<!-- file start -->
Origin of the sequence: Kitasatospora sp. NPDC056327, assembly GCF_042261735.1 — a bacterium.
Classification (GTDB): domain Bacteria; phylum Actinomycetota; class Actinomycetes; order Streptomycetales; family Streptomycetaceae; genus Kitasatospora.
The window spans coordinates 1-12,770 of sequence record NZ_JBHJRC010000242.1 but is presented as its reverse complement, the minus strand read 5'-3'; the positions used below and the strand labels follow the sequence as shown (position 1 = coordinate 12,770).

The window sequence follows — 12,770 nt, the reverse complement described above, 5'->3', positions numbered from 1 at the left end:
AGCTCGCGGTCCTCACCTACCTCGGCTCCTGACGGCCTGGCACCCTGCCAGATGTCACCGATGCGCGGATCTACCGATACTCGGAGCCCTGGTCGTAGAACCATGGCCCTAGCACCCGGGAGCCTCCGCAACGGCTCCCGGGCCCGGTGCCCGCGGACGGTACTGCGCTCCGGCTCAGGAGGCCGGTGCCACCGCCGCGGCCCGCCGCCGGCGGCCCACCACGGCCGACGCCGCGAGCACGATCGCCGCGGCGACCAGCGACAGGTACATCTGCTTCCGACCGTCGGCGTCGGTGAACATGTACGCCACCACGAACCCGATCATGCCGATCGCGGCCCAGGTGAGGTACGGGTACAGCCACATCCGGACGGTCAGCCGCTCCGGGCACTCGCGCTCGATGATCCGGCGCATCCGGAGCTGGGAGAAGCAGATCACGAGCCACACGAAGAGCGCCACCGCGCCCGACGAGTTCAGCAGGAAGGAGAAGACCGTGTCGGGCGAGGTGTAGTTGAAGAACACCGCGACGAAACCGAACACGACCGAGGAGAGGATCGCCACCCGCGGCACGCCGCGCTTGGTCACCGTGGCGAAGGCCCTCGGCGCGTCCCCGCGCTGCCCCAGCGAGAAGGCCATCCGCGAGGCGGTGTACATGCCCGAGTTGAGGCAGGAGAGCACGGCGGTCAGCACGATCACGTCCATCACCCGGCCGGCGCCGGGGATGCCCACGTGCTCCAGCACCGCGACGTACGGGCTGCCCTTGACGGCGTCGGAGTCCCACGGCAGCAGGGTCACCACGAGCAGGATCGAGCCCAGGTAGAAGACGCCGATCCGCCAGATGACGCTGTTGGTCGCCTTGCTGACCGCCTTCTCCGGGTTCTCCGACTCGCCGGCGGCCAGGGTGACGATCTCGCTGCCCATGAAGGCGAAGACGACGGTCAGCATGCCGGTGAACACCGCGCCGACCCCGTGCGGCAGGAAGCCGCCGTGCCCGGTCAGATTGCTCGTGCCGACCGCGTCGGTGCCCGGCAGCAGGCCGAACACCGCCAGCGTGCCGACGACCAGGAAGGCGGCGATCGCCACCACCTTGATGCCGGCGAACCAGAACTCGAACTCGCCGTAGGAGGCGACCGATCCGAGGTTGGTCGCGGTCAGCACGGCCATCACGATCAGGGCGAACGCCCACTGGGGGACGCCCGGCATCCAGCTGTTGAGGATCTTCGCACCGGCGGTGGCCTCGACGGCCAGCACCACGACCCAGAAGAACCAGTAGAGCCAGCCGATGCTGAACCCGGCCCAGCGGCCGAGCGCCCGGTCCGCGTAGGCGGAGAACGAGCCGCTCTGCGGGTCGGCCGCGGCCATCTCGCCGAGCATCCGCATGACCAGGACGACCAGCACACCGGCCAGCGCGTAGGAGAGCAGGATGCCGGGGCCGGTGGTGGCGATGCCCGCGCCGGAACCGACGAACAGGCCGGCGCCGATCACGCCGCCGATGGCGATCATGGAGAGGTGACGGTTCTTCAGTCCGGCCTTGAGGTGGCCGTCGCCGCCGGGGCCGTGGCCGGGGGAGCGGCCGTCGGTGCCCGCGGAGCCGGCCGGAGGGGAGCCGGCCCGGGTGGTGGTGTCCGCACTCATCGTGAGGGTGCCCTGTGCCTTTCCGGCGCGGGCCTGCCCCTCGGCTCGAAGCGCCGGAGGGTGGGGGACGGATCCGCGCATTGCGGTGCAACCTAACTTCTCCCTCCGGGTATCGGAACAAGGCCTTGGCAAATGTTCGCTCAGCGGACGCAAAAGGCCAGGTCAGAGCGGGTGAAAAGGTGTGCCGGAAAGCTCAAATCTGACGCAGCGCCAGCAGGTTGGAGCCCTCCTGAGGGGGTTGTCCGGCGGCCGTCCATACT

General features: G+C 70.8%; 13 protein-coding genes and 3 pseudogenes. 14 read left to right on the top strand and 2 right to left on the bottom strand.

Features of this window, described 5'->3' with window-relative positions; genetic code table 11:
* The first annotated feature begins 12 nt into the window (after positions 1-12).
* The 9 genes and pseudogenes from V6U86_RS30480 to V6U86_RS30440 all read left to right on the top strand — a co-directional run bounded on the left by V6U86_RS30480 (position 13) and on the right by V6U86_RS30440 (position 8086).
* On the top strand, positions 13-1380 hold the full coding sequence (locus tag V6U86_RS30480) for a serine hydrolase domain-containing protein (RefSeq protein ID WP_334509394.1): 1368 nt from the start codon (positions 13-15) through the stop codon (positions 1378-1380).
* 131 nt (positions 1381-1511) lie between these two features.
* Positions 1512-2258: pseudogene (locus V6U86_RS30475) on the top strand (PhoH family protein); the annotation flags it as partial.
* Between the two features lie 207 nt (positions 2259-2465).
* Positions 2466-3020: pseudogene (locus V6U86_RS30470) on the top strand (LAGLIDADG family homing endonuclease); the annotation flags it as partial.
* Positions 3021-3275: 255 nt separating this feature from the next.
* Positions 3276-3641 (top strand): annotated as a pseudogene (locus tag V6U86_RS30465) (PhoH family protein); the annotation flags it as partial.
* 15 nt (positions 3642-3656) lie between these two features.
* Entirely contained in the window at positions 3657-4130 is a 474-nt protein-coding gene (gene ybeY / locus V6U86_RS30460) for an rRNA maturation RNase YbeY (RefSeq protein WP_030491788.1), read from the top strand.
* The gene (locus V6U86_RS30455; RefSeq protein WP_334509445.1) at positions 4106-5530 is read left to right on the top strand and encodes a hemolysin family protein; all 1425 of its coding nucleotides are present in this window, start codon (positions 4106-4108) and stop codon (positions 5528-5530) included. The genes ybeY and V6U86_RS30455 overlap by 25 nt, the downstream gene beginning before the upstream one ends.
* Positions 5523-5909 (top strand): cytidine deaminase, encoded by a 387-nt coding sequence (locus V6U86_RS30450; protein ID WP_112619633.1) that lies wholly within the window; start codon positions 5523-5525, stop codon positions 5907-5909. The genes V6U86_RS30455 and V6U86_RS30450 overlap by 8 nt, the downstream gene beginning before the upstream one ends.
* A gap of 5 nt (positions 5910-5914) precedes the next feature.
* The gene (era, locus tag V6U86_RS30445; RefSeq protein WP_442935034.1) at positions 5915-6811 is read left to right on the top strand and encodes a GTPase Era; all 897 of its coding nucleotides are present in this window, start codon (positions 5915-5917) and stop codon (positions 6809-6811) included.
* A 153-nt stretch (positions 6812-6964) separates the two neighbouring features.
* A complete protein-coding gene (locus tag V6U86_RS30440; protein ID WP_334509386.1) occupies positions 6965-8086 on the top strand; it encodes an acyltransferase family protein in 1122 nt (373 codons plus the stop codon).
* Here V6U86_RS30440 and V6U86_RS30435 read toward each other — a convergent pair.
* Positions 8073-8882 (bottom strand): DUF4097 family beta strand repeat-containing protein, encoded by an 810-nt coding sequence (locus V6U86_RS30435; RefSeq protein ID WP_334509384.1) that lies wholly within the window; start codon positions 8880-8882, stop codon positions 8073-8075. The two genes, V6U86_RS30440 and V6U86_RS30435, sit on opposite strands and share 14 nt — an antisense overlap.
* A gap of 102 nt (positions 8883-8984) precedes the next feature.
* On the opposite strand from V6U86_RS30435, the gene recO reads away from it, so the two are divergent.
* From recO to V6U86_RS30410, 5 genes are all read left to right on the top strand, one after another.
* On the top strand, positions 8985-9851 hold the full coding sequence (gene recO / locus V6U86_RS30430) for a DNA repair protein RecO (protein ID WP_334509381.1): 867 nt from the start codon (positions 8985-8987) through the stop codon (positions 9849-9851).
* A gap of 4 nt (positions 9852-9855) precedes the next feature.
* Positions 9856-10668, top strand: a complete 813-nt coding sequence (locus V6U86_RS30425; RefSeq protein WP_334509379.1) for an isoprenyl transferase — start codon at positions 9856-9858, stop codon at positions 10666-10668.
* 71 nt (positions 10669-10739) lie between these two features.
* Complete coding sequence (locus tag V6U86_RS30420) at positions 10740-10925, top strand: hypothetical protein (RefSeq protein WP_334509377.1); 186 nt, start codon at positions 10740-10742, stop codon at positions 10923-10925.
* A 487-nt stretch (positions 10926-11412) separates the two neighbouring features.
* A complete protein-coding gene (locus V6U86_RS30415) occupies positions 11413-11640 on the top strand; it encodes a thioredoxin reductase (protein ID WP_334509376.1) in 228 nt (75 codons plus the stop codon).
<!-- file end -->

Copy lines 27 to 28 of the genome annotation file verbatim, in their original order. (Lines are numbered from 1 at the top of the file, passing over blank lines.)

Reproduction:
* A gap of 102 nt (positions 8883-8984) precedes the next feature.
* On the opposite strand from V6U86_RS30435, the gene recO reads away from it, so the two are divergent.